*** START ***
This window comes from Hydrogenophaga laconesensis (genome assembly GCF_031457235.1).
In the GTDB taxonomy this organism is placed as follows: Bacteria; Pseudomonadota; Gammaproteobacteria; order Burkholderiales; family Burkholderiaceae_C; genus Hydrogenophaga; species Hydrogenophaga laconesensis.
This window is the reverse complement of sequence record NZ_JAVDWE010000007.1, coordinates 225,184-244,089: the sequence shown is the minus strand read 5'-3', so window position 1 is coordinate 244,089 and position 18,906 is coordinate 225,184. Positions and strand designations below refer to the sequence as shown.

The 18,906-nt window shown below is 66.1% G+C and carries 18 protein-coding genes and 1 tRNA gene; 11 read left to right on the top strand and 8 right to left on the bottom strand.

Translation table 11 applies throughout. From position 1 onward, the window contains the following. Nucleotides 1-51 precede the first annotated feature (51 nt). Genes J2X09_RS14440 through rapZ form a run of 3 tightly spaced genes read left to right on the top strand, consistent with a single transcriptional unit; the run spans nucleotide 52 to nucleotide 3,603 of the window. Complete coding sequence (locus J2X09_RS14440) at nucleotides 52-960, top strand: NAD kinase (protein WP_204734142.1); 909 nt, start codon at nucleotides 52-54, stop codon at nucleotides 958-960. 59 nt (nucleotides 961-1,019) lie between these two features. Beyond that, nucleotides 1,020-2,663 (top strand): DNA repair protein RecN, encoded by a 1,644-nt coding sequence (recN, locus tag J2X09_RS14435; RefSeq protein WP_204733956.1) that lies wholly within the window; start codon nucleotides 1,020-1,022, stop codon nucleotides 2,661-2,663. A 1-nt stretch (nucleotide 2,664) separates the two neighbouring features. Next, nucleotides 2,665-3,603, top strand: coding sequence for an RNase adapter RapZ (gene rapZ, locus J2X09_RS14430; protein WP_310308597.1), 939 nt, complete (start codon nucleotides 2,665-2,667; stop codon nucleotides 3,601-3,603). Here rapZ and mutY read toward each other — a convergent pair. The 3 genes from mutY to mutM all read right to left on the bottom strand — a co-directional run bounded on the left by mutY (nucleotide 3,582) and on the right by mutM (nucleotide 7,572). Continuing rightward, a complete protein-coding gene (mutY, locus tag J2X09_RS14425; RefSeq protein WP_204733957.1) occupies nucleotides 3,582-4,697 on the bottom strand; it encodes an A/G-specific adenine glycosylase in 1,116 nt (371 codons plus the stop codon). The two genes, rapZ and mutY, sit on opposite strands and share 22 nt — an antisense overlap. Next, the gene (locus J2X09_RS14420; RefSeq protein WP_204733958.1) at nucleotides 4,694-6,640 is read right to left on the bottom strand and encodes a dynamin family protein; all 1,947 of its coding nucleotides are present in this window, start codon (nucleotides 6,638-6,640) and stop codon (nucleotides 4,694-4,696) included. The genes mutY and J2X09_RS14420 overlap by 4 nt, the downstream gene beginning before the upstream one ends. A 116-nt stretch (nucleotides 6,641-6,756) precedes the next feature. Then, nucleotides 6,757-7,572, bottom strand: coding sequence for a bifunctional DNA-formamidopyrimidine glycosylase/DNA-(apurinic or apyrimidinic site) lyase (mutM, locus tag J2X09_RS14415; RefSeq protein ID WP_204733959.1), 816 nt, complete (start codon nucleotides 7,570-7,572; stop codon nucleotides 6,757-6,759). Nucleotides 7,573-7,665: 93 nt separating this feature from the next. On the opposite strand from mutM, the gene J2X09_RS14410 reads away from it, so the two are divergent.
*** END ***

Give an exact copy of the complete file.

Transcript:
This window comes from Hydrogenophaga laconesensis (genome assembly GCF_031457235.1).
In the GTDB taxonomy this organism is placed as follows: Bacteria; Pseudomonadota; Gammaproteobacteria; order Burkholderiales; family Burkholderiaceae_C; genus Hydrogenophaga; species Hydrogenophaga laconesensis.
This window is the reverse complement of sequence record NZ_JAVDWE010000007.1, coordinates 225,184-244,089: the sequence shown is the minus strand read 5'-3', so window position 1 is coordinate 244,089 and position 18,906 is coordinate 225,184. Positions and strand designations below refer to the sequence as shown.

The 18,906-nt window shown below is 66.1% G+C and carries 18 protein-coding genes and 1 tRNA gene; 11 read left to right on the top strand and 8 right to left on the bottom strand.

Translation table 11 applies throughout. From position 1 onward, the window contains the following. Nucleotides 1-51 precede the first annotated feature (51 nt). Genes J2X09_RS14440 through rapZ form a run of 3 tightly spaced genes read left to right on the top strand, consistent with a single transcriptional unit; the run spans nucleotide 52 to nucleotide 3,603 of the window. Complete coding sequence (locus J2X09_RS14440) at nucleotides 52-960, top strand: NAD kinase (protein WP_204734142.1); 909 nt, start codon at nucleotides 52-54, stop codon at nucleotides 958-960. 59 nt (nucleotides 961-1,019) lie between these two features. Beyond that, nucleotides 1,020-2,663 (top strand): DNA repair protein RecN, encoded by a 1,644-nt coding sequence (recN, locus tag J2X09_RS14435; RefSeq protein WP_204733956.1) that lies wholly within the window; start codon nucleotides 1,020-1,022, stop codon nucleotides 2,661-2,663. A 1-nt stretch (nucleotide 2,664) separates the two neighbouring features. Next, nucleotides 2,665-3,603, top strand: coding sequence for an RNase adapter RapZ (gene rapZ, locus J2X09_RS14430; protein WP_310308597.1), 939 nt, complete (start codon nucleotides 2,665-2,667; stop codon nucleotides 3,601-3,603). Here rapZ and mutY read toward each other — a convergent pair. The 3 genes from mutY to mutM all read right to left on the bottom strand — a co-directional run bounded on the left by mutY (nucleotide 3,582) and on the right by mutM (nucleotide 7,572). Continuing rightward, a complete protein-coding gene (mutY, locus tag J2X09_RS14425; RefSeq protein WP_204733957.1) occupies nucleotides 3,582-4,697 on the bottom strand; it encodes an A/G-specific adenine glycosylase in 1,116 nt (371 codons plus the stop codon). The two genes, rapZ and mutY, sit on opposite strands and share 22 nt — an antisense overlap. Next, the gene (locus J2X09_RS14420; RefSeq protein WP_204733958.1) at nucleotides 4,694-6,640 is read right to left on the bottom strand and encodes a dynamin family protein; all 1,947 of its coding nucleotides are present in this window, start codon (nucleotides 6,638-6,640) and stop codon (nucleotides 4,694-4,696) included. The genes mutY and J2X09_RS14420 overlap by 4 nt, the downstream gene beginning before the upstream one ends. A 116-nt stretch (nucleotides 6,641-6,756) precedes the next feature. Then, nucleotides 6,757-7,572, bottom strand: coding sequence for a bifunctional DNA-formamidopyrimidine glycosylase/DNA-(apurinic or apyrimidinic site) lyase (mutM, locus tag J2X09_RS14415; RefSeq protein ID WP_204733959.1), 816 nt, complete (start codon nucleotides 7,570-7,572; stop codon nucleotides 6,757-6,759). Nucleotides 7,573-7,665: 93 nt separating this feature from the next. On the opposite strand from mutM, the gene J2X09_RS14410 reads away from it, so the two are divergent.